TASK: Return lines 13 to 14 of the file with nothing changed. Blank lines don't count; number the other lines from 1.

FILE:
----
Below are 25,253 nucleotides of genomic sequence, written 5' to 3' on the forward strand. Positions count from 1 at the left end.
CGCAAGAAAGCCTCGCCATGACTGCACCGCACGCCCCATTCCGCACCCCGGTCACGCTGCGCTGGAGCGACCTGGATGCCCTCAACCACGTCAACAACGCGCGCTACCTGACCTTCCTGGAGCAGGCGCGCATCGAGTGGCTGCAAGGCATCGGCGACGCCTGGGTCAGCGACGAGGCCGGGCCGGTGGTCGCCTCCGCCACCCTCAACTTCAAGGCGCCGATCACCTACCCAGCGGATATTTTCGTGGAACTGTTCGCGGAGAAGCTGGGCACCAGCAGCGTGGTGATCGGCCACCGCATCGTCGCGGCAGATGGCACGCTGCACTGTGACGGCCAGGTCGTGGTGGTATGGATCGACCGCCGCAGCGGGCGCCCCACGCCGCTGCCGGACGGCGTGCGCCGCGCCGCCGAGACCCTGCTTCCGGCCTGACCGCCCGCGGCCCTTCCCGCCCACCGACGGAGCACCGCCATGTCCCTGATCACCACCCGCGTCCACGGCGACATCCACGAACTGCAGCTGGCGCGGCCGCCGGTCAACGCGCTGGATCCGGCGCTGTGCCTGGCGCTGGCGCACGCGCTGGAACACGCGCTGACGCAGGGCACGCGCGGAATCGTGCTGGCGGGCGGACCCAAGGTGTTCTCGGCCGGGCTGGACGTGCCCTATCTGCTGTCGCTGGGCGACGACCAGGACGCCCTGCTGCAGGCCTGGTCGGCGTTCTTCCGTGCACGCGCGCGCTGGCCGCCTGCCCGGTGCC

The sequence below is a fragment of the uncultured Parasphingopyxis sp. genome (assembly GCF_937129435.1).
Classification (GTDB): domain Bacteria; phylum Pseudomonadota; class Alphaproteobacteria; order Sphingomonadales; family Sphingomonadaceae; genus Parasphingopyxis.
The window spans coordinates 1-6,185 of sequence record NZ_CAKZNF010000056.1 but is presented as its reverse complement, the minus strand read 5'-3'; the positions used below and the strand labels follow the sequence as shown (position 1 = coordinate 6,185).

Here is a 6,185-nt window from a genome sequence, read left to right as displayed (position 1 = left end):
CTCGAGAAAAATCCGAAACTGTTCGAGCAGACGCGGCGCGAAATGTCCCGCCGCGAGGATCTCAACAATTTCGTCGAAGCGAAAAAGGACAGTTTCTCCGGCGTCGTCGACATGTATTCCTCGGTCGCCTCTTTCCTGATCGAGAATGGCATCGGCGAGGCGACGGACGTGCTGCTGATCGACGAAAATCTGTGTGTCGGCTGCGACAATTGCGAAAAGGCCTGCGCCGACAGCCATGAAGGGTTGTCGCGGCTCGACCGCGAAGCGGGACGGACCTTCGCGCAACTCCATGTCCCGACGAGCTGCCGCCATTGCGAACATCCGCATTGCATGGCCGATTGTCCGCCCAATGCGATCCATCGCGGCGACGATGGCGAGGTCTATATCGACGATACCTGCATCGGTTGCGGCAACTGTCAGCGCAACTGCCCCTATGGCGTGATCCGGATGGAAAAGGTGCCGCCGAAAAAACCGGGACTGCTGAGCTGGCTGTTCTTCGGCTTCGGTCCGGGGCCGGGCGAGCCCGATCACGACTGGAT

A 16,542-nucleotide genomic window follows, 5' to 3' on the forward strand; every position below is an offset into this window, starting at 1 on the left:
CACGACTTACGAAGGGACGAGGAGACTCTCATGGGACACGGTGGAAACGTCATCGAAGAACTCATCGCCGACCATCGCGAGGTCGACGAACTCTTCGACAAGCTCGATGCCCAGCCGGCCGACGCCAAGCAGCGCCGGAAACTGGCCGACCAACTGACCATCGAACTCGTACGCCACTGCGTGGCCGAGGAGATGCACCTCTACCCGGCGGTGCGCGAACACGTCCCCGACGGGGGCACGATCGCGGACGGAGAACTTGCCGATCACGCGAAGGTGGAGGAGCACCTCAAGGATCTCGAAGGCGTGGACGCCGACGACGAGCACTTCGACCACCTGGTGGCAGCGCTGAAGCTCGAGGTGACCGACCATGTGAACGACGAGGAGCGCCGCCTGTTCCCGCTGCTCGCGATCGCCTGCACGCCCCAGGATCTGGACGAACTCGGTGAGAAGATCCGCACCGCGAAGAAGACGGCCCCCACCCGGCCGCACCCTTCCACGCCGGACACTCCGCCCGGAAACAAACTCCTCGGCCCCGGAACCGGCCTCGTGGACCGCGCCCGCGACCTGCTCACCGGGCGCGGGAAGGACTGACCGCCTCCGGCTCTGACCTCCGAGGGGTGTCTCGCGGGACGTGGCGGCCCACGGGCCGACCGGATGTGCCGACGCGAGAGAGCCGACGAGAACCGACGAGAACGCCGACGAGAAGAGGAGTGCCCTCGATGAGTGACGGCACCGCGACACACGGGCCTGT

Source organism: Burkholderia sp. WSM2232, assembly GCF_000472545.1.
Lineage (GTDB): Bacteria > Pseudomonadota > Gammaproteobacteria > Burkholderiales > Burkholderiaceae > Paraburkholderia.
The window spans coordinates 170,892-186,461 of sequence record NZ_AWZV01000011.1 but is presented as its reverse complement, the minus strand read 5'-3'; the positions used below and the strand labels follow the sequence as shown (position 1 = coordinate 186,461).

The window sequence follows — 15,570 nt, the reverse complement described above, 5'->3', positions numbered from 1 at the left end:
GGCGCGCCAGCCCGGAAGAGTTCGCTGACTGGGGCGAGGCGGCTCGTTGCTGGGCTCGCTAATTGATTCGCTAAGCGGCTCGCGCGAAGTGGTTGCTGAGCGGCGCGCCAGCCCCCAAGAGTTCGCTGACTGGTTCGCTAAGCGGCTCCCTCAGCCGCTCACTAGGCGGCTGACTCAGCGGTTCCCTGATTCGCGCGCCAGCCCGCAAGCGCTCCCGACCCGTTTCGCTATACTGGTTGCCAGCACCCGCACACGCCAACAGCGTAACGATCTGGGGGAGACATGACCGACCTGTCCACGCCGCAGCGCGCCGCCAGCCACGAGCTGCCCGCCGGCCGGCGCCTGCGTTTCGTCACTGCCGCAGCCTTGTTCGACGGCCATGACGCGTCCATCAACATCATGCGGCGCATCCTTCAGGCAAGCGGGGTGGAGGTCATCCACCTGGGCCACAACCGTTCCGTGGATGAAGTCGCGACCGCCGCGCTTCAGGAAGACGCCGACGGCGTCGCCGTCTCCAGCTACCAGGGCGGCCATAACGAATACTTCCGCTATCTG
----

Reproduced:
The window sequence follows — 15,570 nt, the reverse complement described above, 5'->3', positions numbered from 1 at the left end:
GGCGCGCCAGCCCGGAAGAGTTCGCTGACTGGGGCGAGGCGGCTCGTTGCTGGGCTCGCTAATTGATTCGCTAAGCGGCTCGCGCGAAGTGGTTGCTGAGCGGCGCGCCAGCCCCCAAGAGTTCGCTGACTGGTTCGCTAAGCGGCTCCCTCAGCCGCTCACTAGGCGGCTGACTCAGCGGTTCCCTGATTCGCGCGCCAGCCCGCAAGCGCTCCCGACCCGTTTCGCTATACTGGTTGCCAGCACCCGCACACGCCAACAGCGTAACGATCTGGGGGAGACATGACCGACCTGTCCACGCCGCAGCGCGCCGCCAGCCACGAGCTGCCCGCCGGCCGGCGCCTGCGTTTCGTCACTGCCGCAGCCTTGTTCGACGGCCATGACGCGTCCATCAACATCATGCGGCGCATCCTTCAGGCAAGCGGGGTGGAGGTCATCCACCTGGGCCACAACCGTTCCGTGGATGAAGTCGCGACCGCCGCGCTTCAGGAAGACGCCGACGGCGTCGCCGTCTCCAGCTACCAGGGCGGCCATAACGAATACTTCCGCTATCTG